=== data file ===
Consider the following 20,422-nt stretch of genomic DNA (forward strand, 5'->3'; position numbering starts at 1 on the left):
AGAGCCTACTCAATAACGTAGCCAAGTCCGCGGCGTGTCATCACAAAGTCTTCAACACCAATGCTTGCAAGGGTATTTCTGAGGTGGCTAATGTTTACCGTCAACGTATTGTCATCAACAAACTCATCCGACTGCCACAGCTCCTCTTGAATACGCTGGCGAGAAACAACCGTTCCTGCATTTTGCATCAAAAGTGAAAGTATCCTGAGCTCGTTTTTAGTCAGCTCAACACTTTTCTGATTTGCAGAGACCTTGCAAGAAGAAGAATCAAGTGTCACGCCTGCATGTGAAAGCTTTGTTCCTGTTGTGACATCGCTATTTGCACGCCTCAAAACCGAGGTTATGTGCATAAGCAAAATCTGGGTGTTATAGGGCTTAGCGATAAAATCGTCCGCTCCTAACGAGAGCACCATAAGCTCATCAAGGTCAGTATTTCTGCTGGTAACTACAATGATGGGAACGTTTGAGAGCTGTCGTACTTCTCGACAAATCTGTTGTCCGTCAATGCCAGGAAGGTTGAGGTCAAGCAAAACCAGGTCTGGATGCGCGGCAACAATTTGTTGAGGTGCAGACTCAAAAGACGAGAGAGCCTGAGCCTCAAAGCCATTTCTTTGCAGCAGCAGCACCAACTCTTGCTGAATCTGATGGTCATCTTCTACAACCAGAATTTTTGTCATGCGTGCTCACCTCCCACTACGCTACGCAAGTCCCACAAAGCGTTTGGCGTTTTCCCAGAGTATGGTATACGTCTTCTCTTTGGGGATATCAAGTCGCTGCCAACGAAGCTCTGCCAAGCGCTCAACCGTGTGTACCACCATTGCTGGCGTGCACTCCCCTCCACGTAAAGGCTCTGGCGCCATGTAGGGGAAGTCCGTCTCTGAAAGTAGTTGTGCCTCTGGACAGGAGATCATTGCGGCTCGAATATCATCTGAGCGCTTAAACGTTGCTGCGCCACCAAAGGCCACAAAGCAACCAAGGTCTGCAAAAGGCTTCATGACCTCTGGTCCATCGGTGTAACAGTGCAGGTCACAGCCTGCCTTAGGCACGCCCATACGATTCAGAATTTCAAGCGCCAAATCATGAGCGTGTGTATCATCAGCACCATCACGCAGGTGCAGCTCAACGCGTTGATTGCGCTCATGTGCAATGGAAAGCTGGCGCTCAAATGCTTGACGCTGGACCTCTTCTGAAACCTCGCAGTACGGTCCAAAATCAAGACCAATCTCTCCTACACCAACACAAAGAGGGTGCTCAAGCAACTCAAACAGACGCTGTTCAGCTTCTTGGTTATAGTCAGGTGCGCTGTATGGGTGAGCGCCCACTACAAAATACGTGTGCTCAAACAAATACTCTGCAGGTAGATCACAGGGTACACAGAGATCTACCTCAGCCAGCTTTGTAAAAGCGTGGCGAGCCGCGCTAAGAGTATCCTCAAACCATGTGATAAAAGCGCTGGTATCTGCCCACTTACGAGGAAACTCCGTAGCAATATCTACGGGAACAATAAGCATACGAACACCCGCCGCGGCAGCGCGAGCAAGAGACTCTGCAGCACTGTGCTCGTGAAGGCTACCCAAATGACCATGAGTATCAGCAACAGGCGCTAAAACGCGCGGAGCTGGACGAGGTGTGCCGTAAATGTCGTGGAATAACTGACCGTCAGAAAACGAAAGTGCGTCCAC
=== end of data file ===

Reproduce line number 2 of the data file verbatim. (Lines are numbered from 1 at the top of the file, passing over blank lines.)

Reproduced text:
AGAGCCTACTCAATAACGTAGCCAAGTCCGCGGCGTGTCATCACAAAGTCTTCAACACCAATGCTTGCAAGGGTATTTCTGAGGTGGCTAATGTTTACCGTCAACGTATTGTCATCAACAAACTCATCCGACTGCCACAGCTCCTCTTGAATACGCTGGCGAGAAACAACCGTTCCTGCATTTTGCATCAAAAGTGAAAGTATCCTGAGCTCGTTTTTAGTCAGCTCAACACTTTTCTGATTTGCAGAGACCTTGCAAGAAGAAGAATCAAGTGTCACGCCTGCATGTGAAAGCTTTGTTCCTGTTGTGACATCGCTATTTGCACGCCTCAAAACCGAGGTTATGTGCATAAGCAAAATCTGGGTGTTATAGGGCTTAGCGATAAAATCGTCCGCTCCTAACGAGAGCACCATAAGCTCATCAAGGTCAGTATTTCTGCTGGTAACTACAATGATGGGAACGTTTGAGAGCTGTCGTACTTCTCGACAAATCTGTTGTCCGTCAATGCCAGGAAGGTTGAGGTCAAGCAAAACCAGGTCTGGATGCGCGGCAACAATTTGTTGAGGTGCAGACTCAAAAGACGAGAGAGCCTGAGCCTCAAAGCCATTTCTTTGCAGCAGCAGCACCAACTCTTGCTGAATCTGATGGTCATCTTCTACAACCAGAATTTTTGTCATGCGTGCTCACCTCCCACTACGCTACGCAAGTCCCACAAAGCGTTTGGCGTTTTCCCAGAGTATGGTATACGTCTTCTCTTTGGGGATATCAAGTCGCTGCCAACGAAGCTCTGCCAAGCGCTCAACCGTGTGTACCACCATTGCTGGCGTGCACTCCCCTCCACGTAAAGGCTCTGGCGCCATGTAGGGGAAGTCCGTCTCTGAAAGTAGTTGTGCCTCTGGACAGGAGATCATTGCGGCTCGAATATCATCTGAGCGCTTAAACGTTGCTGCGCCACCAAAGGCCACAAAGCAACCAAGGTCTGCAAAAGGCTTCATGACCTCTGGTCCATCGGTGTAACAGTGCAGGTCACAGCCTGCCTTAGGCACGCCCATACGATTCAGAATTTCAAGCGCCAAATCATGAGCGTGTGTATCATCAGCACCATCACGCAGGTGCAGCTCAACGCGTTGATTGCGCTCATGTGCAATGGAAAGCTGGCGCTCAAATGCTTGACGCTGGACCTCTTCTGAAACCTCGCAGTACGGTCCAAAATCAAGACCAATCTCTCCTACACCAACACAAAGAGGGTGCTCAAGCAACTCAAACAGACGCTGTTCAGCTTCTTGGTTATAGTCAGGTGCGCTGTATGGGTGAGCGCCCACTACAAAATACGTGTGCTCAAACAAATACTCTGCAGGTAGATCACAGGGTACACAGAGATCTACCTCAGCCAGCTTTGTAAAAGCGTGGCGAGCCGCGCTAAGAGTATCCTCAAACCATGTGATAAAAGCGCTGGTATCTGCCCACTTACGAGGAAACTCCGTAGCAATATCTACGGGAACAATAAGCATACGAACACCCGCCGCGGCAGCGCGAGCAAGAGACTCTGCAGCACTGTGCTCGTGAAGGCTACCCAAATGACCATGAGTATCAGCAACAGGCGCTAAAACGCGCGGAGCTGGACGAGGTGTGCCGTAAATGTCGTGGAATAACTGACCGTCAGAAAACGAAAGTGCGTCCAC